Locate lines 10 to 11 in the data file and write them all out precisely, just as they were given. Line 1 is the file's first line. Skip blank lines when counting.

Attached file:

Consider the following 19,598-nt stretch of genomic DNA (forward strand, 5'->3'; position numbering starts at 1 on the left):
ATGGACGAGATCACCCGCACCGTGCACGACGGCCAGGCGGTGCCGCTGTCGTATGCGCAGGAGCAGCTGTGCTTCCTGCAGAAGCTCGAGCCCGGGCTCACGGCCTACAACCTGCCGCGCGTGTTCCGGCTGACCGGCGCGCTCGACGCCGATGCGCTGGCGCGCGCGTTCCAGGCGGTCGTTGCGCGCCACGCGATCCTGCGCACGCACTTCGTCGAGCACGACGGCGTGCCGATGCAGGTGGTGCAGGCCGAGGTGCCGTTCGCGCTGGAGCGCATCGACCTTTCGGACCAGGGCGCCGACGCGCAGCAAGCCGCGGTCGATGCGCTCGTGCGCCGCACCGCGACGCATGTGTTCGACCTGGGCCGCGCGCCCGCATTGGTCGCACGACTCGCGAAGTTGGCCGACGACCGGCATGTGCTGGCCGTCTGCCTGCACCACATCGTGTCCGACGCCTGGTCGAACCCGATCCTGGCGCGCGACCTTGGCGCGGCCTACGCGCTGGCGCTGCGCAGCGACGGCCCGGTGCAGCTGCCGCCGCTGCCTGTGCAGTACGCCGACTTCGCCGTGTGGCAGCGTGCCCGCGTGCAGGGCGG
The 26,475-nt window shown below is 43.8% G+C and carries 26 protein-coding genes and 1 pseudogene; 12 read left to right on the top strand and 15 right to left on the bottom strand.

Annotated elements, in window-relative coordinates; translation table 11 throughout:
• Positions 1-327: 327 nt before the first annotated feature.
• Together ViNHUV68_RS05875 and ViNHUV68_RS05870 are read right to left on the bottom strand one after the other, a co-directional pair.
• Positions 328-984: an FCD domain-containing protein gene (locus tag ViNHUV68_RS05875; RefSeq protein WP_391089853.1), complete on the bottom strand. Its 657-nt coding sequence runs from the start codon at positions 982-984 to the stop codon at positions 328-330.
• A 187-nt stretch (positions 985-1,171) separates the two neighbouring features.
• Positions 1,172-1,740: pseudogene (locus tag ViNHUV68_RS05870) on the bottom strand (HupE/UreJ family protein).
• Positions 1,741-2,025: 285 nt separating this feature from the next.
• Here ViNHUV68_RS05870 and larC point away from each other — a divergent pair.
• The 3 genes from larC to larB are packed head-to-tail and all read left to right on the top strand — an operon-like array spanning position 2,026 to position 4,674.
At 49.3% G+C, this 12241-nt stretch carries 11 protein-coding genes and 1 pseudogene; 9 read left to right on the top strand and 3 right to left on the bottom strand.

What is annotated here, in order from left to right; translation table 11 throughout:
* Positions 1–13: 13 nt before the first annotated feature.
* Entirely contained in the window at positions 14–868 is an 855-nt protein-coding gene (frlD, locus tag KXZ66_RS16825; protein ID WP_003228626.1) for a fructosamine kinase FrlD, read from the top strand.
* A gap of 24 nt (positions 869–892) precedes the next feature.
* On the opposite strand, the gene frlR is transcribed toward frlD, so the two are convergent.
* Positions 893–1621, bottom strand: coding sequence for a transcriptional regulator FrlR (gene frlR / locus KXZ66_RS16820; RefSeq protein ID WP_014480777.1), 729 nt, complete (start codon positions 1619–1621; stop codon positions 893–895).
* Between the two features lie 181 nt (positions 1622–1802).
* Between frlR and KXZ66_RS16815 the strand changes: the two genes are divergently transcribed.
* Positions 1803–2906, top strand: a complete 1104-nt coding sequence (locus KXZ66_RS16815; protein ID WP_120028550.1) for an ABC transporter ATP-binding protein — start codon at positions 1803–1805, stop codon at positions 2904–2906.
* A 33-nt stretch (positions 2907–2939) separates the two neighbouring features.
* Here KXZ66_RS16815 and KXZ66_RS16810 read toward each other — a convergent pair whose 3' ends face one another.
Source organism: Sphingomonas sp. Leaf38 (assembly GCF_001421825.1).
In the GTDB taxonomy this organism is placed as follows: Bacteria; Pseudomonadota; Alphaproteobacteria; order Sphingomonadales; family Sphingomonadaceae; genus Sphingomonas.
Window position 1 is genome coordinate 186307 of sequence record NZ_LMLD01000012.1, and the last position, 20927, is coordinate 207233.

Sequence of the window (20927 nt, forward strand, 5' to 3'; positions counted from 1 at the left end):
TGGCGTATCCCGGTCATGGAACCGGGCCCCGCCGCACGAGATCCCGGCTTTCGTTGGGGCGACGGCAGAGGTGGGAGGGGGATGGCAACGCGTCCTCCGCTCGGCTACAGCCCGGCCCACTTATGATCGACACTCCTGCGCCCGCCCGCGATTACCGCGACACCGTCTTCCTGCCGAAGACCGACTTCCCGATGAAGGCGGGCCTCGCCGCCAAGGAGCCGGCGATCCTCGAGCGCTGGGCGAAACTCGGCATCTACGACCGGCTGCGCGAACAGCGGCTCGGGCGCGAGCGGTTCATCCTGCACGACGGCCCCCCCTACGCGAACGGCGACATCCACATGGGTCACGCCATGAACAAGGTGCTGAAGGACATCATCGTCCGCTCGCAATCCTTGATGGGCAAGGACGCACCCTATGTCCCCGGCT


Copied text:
• Positions 1,741-2,025: 285 nt separating this feature from the next.
• Here ViNHUV68_RS05870 and larC point away from each other — a divergent pair.